• Wittgenstein and Critical Theory: Moving Beyond Postmodern Criticism and Toward Descriptive Investigations. Athens, OH: Ohio University Press, 1995. Rpt, 1996.
  • Studies in American Indian Literatures 16.4 (Fall 2004). University of Nebraska Press. Guest Editor.

Selected Articles and Book Chapters:

  • “The Rhetorics of Inclusion in the Work of Rachel Carson and Simon J. Ortiz: Effecting Broad-based Geographies of Belonging.” Essays on Rachel Carson’s Silent Spring, ed. James Bernard Kelley. Rodopi Press, forthcoming.
  • “Relational Landscapes in the Work of Native American Poets: Simon J. Ortiz, Kimberly Blaeser, and Sherman Alexie.” Literary Ecology of Place, eds, Robert Friedman and Karen Waldron. Forthcoming.
  • “The Conversive Craft of Silko’s Gothic Almanac: Protective Minimalism in Hemispheric Webs of the Sacred and Demonic.” Leslie Silko’s Almanac of the Dead, ed. Rebecca Tillett. Invited essay. Forthcoming.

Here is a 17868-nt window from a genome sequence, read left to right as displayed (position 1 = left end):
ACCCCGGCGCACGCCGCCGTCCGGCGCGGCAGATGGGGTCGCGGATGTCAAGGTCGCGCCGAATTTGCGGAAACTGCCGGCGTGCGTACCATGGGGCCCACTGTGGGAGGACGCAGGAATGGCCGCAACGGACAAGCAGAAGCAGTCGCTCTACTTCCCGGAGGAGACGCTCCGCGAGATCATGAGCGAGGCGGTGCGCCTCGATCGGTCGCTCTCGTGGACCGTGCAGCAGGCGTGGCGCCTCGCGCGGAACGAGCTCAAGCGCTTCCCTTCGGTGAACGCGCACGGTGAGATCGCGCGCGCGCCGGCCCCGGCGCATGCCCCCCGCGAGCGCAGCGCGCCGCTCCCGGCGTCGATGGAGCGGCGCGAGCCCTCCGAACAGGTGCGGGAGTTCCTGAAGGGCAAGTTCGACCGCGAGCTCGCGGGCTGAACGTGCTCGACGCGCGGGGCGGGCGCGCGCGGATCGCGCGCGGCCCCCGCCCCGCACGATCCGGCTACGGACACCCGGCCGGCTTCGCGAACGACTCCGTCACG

• “The Distinctive Sonority of Sherman Alexie’s Indigenous Poetics.” Sherman Alexie: A Collection of Critical Perspectives, eds. Jan Roush and Jeff Berglund. University of Utah Press, 2011.
  • “A Geography of Belonging: Ortiz’s Poetic, Lived, and Storied Indigenous Ecology.” Simon J. Ortiz: A Poetic Legacy of Indigenous Continuance, eds. Brill de Ramírez and Lucero, 25-52.
  •  “Writing the Intertwined Global Histories of Indigeneity and Diasporization: An Ecocritical Articulation of Place, Relationality, and Storytelling in the Poetry of Simon J. Ortiz.” Stories Through Theory/Theory Through Stories: Native American Storytelling and Critique. Eds. G. Henry, S. Martinez-Falquina, and N. Soler. (Lansing: Michigan State University Press, 2009): 159-190.
  • “Before the South Became the South: Tribal Regionalism in Robert J. Conley’s Cherokee Historical Novels.” Mississippi Quarterly. 60.1 (Winter 2006-07): 179-207.
  • “Living beyond the Colonialist Legacy of the Klondike Gold Rush: The Storytelling Survivance of Native Women Elders in the Yukon.” Adventures of the Spirit: The Older Woman in the Works of Doris Lessing, Margaret Atwood, and Other Contemporary Women Writers. Ed. Phyllis Perrakis (Columbus: Ohio State University Press, 2007): 241-269.
  • “The Conversive Turn in Bahá’í Scripture: An Intersubjective Communications Model for Bridging Global Diversity.” Journal of Bahá’í Studies, 17.1/4 (2007): 27-67.